Skip to content

HTTPS clone URL

Subversion checkout URL

You can clone with
or
.
Download ZIP
Fetching contributors…

Cannot retrieve contributors at this time

153 lines (134 sloc) 4.846 kB
/*
* Licensed to the Apache Software Foundation (ASF) under one
* or more contributor license agreements. See the NOTICE file
* distributed with this work for additional information
* regarding copyright ownership. The ASF licenses this file
* to you under the Apache License, Version 2.0 (the
* "License"); you may not use this file except in compliance
* with the License. You may obtain a copy of the License at
*
* http://www.apache.org/licenses/LICENSE-2.0
*
* Unless required by applicable law or agreed to in writing,
* software distributed under the License is distributed on an
* "AS IS" BASIS, WITHOUT WARRANTIES OR CONDITIONS OF ANY
* KIND, either express or implied. See the License for the
* specific language governing permissions and limitations
* under the License.
*/
# Thrift Tutorial
# Mark Slee (mcslee@facebook.com)
#
# This file aims to teach you how to use Thrift, in a .thrift file. Neato. The
# first thing to notice is that .thrift files support standard shell comments.
# This lets you make your thrift file executable and include your Thrift build
# step on the top line. And you can place comments like this anywhere you like.
#
# Before running this file, you will need to have installed the thrift compiler
# into /usr/local/bin.
/**
* The first thing to know about are types. The available types in Thrift are:
*
* bool Boolean, one byte
* byte Signed byte
* i16 Signed 16-bit integer
* i32 Signed 32-bit integer
* i64 Signed 64-bit integer
* double 64-bit floating point value
* string String
* binary Blob (byte array)
* map<t1,t2> Map from one type to another
* list<t1> Ordered list of one type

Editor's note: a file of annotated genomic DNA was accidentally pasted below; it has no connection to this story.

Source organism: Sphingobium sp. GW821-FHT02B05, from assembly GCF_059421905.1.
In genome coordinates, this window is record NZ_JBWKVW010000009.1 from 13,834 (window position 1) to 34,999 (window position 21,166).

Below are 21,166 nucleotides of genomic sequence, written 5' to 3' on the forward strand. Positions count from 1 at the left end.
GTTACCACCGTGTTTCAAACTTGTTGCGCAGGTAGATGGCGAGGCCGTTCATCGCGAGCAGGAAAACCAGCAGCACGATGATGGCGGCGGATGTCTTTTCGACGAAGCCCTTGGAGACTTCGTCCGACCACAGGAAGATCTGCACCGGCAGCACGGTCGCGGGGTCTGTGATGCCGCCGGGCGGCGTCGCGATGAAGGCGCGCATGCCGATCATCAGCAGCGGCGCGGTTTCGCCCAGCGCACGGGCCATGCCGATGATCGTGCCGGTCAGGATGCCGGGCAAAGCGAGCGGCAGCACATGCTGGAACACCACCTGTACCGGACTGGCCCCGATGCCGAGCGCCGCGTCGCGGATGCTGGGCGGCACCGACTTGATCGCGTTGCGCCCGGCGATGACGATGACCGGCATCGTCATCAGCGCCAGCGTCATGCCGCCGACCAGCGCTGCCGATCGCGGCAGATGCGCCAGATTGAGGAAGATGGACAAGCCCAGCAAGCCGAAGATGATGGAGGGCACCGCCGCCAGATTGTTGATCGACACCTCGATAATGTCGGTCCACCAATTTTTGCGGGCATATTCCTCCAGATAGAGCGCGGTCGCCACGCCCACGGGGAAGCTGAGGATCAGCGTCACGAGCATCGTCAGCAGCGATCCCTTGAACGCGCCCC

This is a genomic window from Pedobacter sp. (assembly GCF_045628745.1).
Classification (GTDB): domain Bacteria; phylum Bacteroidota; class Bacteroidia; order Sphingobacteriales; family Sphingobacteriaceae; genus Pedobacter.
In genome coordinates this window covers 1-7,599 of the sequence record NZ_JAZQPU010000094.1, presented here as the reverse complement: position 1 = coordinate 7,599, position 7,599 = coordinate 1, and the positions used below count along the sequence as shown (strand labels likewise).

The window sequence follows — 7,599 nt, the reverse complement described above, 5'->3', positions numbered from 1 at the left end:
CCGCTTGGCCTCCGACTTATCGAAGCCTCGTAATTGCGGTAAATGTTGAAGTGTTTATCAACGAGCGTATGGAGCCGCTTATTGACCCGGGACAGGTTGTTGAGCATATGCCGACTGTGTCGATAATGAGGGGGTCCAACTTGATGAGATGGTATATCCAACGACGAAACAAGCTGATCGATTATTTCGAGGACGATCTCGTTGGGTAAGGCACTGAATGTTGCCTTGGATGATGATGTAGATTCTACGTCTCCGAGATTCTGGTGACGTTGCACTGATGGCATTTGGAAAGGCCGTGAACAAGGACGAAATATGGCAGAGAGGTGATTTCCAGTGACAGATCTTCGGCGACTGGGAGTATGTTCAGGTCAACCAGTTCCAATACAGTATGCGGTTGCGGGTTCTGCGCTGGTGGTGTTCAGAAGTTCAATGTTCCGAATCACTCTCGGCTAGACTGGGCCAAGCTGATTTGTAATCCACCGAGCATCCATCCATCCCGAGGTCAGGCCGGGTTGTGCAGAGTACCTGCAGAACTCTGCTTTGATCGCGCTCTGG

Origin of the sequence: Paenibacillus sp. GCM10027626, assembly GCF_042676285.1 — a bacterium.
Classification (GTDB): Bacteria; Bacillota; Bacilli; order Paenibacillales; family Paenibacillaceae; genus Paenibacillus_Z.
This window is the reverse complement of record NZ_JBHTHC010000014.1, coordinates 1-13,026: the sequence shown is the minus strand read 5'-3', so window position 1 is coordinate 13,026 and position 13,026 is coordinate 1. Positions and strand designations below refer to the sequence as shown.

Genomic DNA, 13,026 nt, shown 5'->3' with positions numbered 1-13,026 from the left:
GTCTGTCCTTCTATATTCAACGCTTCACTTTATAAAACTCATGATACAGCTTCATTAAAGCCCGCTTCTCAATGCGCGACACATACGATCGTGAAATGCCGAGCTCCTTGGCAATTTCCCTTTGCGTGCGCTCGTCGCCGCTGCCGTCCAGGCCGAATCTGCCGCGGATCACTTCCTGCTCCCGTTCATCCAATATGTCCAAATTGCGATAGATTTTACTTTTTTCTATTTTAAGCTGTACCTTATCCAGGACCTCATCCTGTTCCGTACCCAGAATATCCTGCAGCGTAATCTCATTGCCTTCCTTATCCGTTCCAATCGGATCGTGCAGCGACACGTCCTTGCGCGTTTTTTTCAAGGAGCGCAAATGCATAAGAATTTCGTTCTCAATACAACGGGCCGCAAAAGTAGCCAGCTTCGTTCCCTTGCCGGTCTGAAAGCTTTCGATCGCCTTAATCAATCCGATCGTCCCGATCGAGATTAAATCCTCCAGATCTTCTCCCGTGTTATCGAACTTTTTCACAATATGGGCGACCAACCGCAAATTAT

* set<t1> Set of unique elements of one type
*
* Did you also notice that Thrift supports C style comments?
*/
// Just in case you were wondering... yes. We support simple C comments too.
/**
* Thrift files can reference other Thrift files to include common struct
* and service definitions. These are found using the current path, or by
* searching relative to any paths specified with the -I compiler flag.
*
* Included objects are accessed using the name of the .thrift file as a
* prefix. i.e. shared.SharedObject
*/
include "shared.thrift"
/**
* Thrift files can namespace, package, or prefix their output in various
* target languages.
*/
namespace cpp tutorial
namespace d tutorial
namespace java tutorial
namespace php tutorial
namespace perl tutorial
/**
* Thrift lets you do typedefs to get pretty names for your types. Standard
* C style here.
*/
typedef i32 MyInteger
/**
* Thrift also lets you define constants for use across languages. Complex
* types and structs are specified using JSON notation.
*/
const i32 INT32CONSTANT = 9853
const map<string,string> MAPCONSTANT = {'hello':'world', 'goodnight':'moon'}
/**
* You can define enums, which are just 32 bit integers. Values are optional
* and start at 1 if not supplied, C style again.
*/
enum Operation {
ADD = 1,
SUBTRACT = 2,
MULTIPLY = 3,
DIVIDE = 4
}
/**
* Structs are the basic complex data structures. They are comprised of fields
* which each have an integer identifier, a type, a symbolic name, and an
* optional default value.
*
* Fields can be declared "optional", which ensures they will not be included
* in the serialized output if they aren't set. Note that this requires some
* manual management in some languages.
*/
struct Work {
1: i32 num1 = 0,
2: i32 num2,
3: Operation op,
4: optional string comment,
}
/**
* Structs can also be exceptions, if they are nasty.
*/
exception InvalidOperation {
1: i32 what,
2: string why
}
/**
* Ahh, now onto the cool part, defining a service. Services just need a name
* and can optionally inherit from another service using the extends keyword.
*/
service Calculator extends shared.SharedService {
/**
* A method definition looks like C code. It has a return type, arguments,
* and optionally a list of exceptions that it may throw. Note that argument
* lists and exception lists are specified using the exact same syntax as
* field lists in struct or exception definitions.
*/
void ping(),
i32 add(1:i32 num1, 2:i32 num2),
i32 calculate(1:i32 logid, 2:Work w) throws (1:InvalidOperation ouch),
/**
* This method has a oneway modifier. That means the client only makes
* a request and does not listen for any response at all. Oneway methods
* must be void.
*/
oneway void zip()
}
/**
* That just about covers the basics. Take a look in the test/ folder for more
* detailed examples. After you run this file, your generated code shows up
* in folders with names gen-<language>. The generated code isn't too scary
* to look at. It even has pretty indentation.
*/
Jump to Line
Something went wrong with that request. Please try again.